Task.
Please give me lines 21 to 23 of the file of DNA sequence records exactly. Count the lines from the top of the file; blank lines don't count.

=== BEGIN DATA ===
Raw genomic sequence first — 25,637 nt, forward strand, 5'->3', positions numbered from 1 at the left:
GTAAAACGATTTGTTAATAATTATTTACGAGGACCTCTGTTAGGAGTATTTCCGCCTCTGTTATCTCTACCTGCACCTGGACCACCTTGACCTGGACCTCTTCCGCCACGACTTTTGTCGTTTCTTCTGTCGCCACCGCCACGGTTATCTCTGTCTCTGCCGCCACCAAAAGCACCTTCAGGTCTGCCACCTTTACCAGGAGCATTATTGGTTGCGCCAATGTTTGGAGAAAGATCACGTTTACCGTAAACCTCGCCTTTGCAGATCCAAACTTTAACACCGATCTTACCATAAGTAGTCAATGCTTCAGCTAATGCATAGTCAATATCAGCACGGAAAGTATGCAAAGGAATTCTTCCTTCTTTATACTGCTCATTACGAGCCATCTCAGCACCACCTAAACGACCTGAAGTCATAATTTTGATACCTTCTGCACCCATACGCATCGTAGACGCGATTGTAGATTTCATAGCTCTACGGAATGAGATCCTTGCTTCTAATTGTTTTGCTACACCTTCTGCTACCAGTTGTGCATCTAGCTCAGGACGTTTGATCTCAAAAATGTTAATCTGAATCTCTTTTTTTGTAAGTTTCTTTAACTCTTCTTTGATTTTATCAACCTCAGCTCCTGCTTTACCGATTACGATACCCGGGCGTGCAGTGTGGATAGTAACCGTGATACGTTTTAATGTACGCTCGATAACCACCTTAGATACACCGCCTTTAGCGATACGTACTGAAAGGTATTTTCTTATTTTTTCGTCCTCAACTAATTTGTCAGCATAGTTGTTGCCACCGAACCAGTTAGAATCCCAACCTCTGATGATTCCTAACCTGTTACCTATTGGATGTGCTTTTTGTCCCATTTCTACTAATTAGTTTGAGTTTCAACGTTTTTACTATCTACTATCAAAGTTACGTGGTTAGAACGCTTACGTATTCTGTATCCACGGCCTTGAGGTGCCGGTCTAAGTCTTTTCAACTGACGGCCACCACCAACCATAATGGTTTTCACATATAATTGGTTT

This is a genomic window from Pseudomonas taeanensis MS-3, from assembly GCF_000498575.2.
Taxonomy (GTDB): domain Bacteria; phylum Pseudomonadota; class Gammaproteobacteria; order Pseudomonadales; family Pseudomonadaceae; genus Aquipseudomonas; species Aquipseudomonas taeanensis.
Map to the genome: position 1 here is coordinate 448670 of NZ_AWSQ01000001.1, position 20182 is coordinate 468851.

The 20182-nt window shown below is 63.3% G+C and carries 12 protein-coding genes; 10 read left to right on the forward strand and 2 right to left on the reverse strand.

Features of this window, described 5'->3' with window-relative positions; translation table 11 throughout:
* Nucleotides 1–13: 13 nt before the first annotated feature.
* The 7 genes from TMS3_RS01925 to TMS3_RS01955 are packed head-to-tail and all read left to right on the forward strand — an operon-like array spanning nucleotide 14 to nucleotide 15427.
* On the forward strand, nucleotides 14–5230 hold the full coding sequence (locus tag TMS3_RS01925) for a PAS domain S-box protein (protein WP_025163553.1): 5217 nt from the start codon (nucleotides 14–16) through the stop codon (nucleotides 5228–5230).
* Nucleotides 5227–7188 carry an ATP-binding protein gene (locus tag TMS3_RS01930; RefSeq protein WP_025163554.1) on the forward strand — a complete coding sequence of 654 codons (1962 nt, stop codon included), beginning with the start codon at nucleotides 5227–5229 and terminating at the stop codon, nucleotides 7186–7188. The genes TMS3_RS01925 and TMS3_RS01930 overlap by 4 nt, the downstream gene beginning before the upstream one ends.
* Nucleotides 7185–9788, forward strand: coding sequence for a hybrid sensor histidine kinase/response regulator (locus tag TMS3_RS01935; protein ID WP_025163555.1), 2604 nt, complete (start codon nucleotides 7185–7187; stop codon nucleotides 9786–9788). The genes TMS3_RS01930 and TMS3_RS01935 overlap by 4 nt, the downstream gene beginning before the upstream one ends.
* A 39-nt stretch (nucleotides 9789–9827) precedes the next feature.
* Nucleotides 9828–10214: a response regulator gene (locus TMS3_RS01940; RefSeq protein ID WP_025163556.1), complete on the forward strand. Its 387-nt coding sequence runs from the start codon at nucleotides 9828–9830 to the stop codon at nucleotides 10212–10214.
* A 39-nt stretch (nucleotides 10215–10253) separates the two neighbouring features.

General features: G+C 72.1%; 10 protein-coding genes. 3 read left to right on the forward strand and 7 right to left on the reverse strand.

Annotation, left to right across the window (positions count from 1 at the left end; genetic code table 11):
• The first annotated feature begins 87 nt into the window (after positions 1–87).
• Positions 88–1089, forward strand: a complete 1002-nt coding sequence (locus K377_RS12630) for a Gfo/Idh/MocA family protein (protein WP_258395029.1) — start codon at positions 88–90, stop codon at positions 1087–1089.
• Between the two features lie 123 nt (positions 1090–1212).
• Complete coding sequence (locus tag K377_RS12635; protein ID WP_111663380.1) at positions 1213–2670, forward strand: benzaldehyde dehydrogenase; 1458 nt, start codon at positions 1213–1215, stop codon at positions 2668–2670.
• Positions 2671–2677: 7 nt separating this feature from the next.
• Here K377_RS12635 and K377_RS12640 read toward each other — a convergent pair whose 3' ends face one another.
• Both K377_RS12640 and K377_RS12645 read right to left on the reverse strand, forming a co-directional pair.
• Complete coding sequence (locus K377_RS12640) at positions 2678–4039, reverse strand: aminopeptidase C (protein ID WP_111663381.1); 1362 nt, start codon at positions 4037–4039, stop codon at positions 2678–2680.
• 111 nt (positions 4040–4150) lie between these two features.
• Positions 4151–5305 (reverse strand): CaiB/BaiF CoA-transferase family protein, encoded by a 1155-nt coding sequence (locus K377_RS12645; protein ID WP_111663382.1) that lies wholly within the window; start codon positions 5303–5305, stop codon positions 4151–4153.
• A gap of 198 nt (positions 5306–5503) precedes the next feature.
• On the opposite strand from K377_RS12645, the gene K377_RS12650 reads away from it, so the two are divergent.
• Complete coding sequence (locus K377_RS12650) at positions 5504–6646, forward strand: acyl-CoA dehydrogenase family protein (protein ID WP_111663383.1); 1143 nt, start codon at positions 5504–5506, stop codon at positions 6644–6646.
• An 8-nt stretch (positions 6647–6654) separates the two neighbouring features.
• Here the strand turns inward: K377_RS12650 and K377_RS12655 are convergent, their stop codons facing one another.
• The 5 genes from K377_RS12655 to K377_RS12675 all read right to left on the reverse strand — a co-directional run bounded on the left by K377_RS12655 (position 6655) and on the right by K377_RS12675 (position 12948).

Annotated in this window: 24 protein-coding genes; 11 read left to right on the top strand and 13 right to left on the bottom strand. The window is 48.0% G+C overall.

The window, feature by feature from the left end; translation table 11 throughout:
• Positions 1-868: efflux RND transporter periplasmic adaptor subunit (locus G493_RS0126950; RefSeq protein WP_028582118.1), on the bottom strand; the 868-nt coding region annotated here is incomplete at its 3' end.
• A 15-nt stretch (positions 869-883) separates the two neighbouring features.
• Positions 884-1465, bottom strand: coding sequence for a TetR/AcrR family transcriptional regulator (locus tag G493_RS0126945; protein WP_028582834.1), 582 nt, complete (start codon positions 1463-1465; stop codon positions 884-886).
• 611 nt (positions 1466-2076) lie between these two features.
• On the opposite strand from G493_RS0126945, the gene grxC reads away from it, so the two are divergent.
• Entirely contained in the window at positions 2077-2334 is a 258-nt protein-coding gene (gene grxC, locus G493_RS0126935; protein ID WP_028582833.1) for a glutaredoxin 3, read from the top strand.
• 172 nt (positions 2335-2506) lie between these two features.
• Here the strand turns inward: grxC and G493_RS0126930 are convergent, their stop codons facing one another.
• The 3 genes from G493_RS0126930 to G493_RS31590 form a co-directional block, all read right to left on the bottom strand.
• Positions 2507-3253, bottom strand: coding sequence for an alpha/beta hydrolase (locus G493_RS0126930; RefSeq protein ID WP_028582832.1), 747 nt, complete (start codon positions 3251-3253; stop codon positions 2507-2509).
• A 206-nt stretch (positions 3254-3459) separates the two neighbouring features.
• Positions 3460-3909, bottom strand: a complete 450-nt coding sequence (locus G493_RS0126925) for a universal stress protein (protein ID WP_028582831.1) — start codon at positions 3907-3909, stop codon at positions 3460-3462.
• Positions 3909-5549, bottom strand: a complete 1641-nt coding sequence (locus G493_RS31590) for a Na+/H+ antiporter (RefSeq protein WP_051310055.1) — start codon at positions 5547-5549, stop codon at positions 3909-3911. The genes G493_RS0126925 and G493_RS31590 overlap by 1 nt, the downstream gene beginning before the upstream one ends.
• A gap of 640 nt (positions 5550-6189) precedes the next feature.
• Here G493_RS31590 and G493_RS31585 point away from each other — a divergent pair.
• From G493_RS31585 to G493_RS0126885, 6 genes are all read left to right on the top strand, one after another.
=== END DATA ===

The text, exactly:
• Complete coding sequence (locus tag K377_RS12635; protein ID WP_111663380.1) at positions 1213–2670, forward strand: benzaldehyde dehydrogenase; 1458 nt, start codon at positions 1213–1215, stop codon at positions 2668–2670.
• Positions 2671–2677: 7 nt separating this feature from the next.
• Here K377_RS12635 and K377_RS12640 read toward each other — a convergent pair whose 3' ends face one another.